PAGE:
A 67-year-old woman was seen in the emergency department following of an episode of syncope. She described recurrent episodes of vertigo during the past 6 months. Most recently she had been talking on the telephone with her grandson when she experienced a sensation she described as “the room spinning” accompanied by a generalized sensation of coldness. She then fell to the ground and lost consciousness. When she regained consciousness, she felt extremely tired and weak.
She sustained a bruise to her chin and left anterior chest wall from the fall. She estimated the episode to have lasted a few minutes. Her grandson, who accompanied her, had rushed to her home and called 911 after she had stopped responding on the phone and he heard the sounds of her fall.
The patient had been worked up for a similar episode (including a fall and loss of consciousness) 6 months earlier with no significant findings. She had been discharged with a supply of meclizine to take “as needed” but had several more episodes of non-positional vertigo with no temporal pattern. She had no repeated episode of syncope, however, until the current one.
She denied limb weakness, headache, excessive drowsiness, nausea, and vomiting. She claimed no palpitations, chest pain, and shortness of breath. Her exercise tolerance was preserved. She denied tinnitus but reported a long-standing history of reduced hearing in her left ear that followed a tympanic membrane rupture several years ago. Further probing revealed a mechanical fall with blunt head trauma earlier in the year; the current symptoms began approximately 1 month after this event.
Past medical history was significant for diabetes mellitus type 2, hypothyroidism, hyperlipidemia, and hypertension, all of which were well controlled with medications: aspirin, hydrochlorothiazide, rosuvastatin, glyburide, metformin, synthroid, and valsartan.
On physical examination, the patient’s vital signs were stable with no orthostasis. Glucose level was 107 mg/dL based on finger stick test. A tongue bite with bruising, as well as the bruises on her chin and chest wall were noted. Findings from the rest of the examination were unremarkable. Dix-Hallpike maneuver was negative. Serology revealed only a mild chronic microcytic anemia.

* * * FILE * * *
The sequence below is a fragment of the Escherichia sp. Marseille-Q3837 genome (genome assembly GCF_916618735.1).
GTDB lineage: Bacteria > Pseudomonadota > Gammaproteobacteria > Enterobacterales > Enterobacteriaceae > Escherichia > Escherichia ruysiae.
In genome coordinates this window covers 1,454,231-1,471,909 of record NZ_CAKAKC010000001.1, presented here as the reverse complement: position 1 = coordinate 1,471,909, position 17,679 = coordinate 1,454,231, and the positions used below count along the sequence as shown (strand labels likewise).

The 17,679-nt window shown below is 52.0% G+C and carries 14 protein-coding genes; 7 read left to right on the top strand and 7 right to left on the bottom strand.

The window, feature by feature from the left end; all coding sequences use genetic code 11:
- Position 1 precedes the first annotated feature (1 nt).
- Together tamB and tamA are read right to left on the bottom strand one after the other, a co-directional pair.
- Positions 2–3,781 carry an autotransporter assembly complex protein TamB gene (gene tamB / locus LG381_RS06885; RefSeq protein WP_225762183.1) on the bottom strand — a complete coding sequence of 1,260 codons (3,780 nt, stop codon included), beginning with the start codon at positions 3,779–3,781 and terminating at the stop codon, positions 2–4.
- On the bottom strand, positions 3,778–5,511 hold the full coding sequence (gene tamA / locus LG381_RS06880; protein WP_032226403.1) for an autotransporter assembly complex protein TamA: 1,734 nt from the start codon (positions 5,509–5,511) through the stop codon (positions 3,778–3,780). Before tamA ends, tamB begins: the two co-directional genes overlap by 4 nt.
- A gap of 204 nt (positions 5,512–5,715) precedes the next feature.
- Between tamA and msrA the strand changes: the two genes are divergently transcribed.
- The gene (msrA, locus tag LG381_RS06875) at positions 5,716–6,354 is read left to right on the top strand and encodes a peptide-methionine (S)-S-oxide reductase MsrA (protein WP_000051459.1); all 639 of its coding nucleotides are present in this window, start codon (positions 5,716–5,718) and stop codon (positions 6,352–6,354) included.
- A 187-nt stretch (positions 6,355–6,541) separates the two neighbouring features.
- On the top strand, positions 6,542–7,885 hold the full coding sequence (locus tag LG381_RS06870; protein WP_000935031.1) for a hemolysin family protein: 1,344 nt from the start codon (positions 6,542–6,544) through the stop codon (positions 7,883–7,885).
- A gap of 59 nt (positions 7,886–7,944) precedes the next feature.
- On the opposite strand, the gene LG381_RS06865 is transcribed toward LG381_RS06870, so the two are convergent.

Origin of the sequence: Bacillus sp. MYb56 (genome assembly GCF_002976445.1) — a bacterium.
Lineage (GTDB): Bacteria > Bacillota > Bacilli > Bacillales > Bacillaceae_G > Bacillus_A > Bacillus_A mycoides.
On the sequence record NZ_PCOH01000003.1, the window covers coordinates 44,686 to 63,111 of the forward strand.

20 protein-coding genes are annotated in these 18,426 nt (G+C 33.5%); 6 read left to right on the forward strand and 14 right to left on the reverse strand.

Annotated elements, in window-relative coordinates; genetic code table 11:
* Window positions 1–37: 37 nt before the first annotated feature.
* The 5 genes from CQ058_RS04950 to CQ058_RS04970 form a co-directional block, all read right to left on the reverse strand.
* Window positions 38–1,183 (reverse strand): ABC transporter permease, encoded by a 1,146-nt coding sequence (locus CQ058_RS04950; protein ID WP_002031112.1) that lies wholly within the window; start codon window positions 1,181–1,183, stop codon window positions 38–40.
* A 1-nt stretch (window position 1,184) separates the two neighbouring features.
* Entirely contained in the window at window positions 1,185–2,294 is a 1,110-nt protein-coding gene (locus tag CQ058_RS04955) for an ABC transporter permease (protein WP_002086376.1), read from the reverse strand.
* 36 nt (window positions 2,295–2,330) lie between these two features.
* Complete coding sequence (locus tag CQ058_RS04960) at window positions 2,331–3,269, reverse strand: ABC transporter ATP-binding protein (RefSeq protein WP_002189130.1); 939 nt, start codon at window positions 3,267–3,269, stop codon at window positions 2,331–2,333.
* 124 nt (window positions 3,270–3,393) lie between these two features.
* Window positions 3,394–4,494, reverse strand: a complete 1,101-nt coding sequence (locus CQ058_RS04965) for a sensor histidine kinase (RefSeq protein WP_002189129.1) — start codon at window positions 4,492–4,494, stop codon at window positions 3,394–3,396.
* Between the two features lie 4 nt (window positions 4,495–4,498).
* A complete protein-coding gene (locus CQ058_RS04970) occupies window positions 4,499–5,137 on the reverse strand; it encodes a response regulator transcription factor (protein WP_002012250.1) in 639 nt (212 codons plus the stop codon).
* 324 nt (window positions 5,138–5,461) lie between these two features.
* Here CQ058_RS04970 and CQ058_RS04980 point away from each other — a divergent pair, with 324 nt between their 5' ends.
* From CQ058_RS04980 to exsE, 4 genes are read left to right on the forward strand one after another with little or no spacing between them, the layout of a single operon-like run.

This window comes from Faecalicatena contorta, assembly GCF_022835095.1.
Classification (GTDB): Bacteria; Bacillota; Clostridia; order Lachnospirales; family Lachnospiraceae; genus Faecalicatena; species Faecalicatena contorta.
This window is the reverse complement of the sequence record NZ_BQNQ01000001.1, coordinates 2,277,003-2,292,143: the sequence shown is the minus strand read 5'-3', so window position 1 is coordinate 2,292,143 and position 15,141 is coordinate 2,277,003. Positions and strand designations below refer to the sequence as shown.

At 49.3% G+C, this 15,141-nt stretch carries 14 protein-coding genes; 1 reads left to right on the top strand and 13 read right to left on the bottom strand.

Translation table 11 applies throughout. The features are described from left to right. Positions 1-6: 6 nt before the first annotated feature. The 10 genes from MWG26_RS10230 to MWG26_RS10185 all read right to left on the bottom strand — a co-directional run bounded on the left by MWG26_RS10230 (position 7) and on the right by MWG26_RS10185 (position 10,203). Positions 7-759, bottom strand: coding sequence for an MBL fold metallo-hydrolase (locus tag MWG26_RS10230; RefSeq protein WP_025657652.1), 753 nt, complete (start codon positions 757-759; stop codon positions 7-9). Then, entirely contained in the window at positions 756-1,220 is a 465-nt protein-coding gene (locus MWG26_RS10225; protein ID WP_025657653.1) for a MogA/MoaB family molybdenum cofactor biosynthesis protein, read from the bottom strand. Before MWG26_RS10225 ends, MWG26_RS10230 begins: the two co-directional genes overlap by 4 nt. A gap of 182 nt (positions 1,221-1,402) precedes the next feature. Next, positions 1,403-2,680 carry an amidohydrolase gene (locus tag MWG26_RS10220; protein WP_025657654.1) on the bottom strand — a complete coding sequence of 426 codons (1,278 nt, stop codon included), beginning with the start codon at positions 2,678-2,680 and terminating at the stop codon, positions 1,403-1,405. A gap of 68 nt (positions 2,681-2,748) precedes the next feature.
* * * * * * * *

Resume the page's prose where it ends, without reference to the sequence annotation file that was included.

An ECG revealed normal sinus rhythm. A chest radiograph was unremarkable and a CT scan of the brain was negative. Results of recent workup done after the similar episode 6 months earlier, including carotid Dopplers and echocardiogram, were normal.
Our clinical assessment was syncope (neurogenic versus cardiac etiology) with posttraumatic seizures highly suspected.
The patient was admitted to a telemetry floor where cardiac etiologies again were excluded. An electroencephalogram (EEG) showed a sharp left occipital spike with polymorphic slowing in the left posterior region representing an epileptogenic focus or infarct (image not available). A brain MRI ordered to exclude an infarct was negative.
A complex partial seizure disorder (focal seizure with secondary generalization) secondary to head trauma was diagnosed. She was discharged home on a regimen of lamotrigine with neurology follow-up scheduled.
New-onset seizures are not uncommon in adults older than 65 years; they are usually the result of identifiable structural brain disease1 and, consequently, tend to be focal (partial) in nature and may present as recurrent vertigo. It is not uncommon for patients with seizure disorders to experience more than one seizure pattern, which together make up their unique epilepsy syndrome. The coexistence of focal seizures and secondary generalized seizures in this patient and the respective EEG and MRI findings constitute her peculiar epilepsy syndrome.
Epilepsy remains a clinical diagnosis and detailed history taking remains the cornerstone
of the diagnostic process. Physicians need a good index of suspicion and patients may need to be probed repeatedly to obtain historic details, which they may regard as irrelevant and neglect to mention. Trauma is a well-recognized cause of adult-onset seizures.2,3 The seizure focus, however, may not be apparent on brain MRI or EEG.
This was an unusual presentation of a complex partial seizure. In retrospect, the accompanying sensation of cold most likely represented an aura and the vertigo, the initial partial phase of her seizure (which did not always progress to generalization). On this occasion, the tongue biting that was apparent on examination was a good clue that the cause of her syncope was probably a generalized seizure and the subsequent weakness and tiredness represented the postictal state. This progression of symptoms is suggestive of a partial seizure with secondary generalization.
EEG findings suggested a left-sided cerebellar focus, which would explain her vertiginous symptoms. Even in the absence of confirmatory EEG findings, this patient would still benefit from a trial of antiepileptic drugs in view of her history and physical examination findings.
1. Sander JW, Hart YM, Johnson AL, Shorvon SD. National General Practice Study of Epilepsy: newly diagnosed epileptic seizures in a general population. Lancet. 1990;336:1267-1271. (Abstract)
2. Bruns J Jr, Hauser WA. The epidemiology of traumatic brain injury: a review. Epilepsia. 2003;44(suppl 10):S2-S10. (Abstract)
3. Hiyoshi T, Yagi K. Epilepsy in the elderly. Epilepsia. 2000;41(suppl 9):S31-S35. (Abstract)